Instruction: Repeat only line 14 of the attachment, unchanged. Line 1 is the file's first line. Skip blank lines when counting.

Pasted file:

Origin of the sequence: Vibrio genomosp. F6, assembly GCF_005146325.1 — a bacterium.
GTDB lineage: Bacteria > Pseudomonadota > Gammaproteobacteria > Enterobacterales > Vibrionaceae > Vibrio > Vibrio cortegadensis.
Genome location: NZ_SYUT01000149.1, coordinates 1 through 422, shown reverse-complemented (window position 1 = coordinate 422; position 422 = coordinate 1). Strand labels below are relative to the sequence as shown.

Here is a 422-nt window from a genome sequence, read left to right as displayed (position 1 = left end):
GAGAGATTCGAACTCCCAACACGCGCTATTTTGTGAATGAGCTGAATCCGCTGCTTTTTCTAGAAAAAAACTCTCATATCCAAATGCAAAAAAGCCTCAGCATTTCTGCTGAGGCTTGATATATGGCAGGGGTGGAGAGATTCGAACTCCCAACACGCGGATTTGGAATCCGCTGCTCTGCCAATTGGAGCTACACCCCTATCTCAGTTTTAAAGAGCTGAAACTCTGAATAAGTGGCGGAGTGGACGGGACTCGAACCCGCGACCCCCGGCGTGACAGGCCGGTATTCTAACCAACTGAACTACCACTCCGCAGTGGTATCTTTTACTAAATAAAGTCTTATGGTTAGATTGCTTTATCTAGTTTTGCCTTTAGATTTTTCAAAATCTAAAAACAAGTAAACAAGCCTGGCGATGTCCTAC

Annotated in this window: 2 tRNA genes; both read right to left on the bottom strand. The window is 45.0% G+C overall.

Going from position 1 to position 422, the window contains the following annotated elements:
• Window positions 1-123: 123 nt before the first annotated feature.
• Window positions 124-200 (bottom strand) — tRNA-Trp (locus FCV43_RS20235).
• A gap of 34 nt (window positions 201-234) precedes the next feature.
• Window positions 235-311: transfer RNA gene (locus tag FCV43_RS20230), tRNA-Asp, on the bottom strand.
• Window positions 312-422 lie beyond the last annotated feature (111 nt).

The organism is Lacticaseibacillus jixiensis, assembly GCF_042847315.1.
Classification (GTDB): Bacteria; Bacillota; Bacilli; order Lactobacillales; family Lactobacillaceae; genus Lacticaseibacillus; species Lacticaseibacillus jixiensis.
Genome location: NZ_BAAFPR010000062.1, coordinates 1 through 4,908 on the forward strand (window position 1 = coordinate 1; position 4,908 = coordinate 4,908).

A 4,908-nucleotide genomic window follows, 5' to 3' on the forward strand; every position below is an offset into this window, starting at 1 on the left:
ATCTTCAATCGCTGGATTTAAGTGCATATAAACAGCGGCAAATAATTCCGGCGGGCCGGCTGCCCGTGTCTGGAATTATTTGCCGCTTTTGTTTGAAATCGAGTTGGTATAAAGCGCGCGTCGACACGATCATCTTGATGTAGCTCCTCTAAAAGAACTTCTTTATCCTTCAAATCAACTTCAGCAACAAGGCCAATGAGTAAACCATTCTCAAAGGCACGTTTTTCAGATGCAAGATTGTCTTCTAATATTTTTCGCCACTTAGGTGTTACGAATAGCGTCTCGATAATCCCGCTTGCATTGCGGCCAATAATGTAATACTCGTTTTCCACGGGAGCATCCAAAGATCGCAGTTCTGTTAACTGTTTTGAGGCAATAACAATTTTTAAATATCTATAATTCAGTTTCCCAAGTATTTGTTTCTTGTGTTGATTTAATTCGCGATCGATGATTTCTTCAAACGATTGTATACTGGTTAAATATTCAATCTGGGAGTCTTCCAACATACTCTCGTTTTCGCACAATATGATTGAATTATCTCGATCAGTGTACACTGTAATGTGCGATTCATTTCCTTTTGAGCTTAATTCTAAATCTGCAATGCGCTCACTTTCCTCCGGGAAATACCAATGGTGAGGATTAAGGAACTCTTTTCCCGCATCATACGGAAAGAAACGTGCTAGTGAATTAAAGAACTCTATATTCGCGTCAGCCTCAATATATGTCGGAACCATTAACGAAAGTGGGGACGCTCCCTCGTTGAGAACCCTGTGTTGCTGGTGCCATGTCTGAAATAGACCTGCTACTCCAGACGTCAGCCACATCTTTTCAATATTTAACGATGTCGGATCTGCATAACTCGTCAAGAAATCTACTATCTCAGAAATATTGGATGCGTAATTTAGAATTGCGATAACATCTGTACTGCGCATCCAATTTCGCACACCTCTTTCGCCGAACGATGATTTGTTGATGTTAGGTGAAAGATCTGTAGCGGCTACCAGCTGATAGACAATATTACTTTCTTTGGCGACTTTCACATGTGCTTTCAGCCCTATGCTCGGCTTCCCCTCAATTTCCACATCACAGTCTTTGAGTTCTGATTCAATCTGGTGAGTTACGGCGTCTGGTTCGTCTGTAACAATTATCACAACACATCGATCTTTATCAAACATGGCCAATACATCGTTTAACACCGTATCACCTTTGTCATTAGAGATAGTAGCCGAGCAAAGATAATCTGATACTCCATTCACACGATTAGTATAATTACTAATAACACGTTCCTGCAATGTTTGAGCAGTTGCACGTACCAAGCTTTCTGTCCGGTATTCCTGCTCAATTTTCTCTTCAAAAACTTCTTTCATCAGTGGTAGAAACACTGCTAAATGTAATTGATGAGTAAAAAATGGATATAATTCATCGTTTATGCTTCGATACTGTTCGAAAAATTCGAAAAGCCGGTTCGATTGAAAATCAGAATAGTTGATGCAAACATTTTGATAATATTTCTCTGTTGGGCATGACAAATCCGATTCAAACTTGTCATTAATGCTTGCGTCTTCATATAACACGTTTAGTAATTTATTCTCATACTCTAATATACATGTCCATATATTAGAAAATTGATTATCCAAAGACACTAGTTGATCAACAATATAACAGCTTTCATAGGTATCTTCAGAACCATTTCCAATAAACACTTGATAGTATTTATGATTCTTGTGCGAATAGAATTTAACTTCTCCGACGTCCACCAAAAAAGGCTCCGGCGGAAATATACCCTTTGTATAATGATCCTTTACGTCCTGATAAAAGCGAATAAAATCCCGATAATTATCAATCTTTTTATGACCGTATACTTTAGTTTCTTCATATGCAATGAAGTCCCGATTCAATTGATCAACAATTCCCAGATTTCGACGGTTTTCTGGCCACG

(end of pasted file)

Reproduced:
Classification (GTDB): Bacteria; Bacillota; Bacilli; order Lactobacillales; family Lactobacillaceae; genus Lacticaseibacillus; species Lacticaseibacillus jixiensis.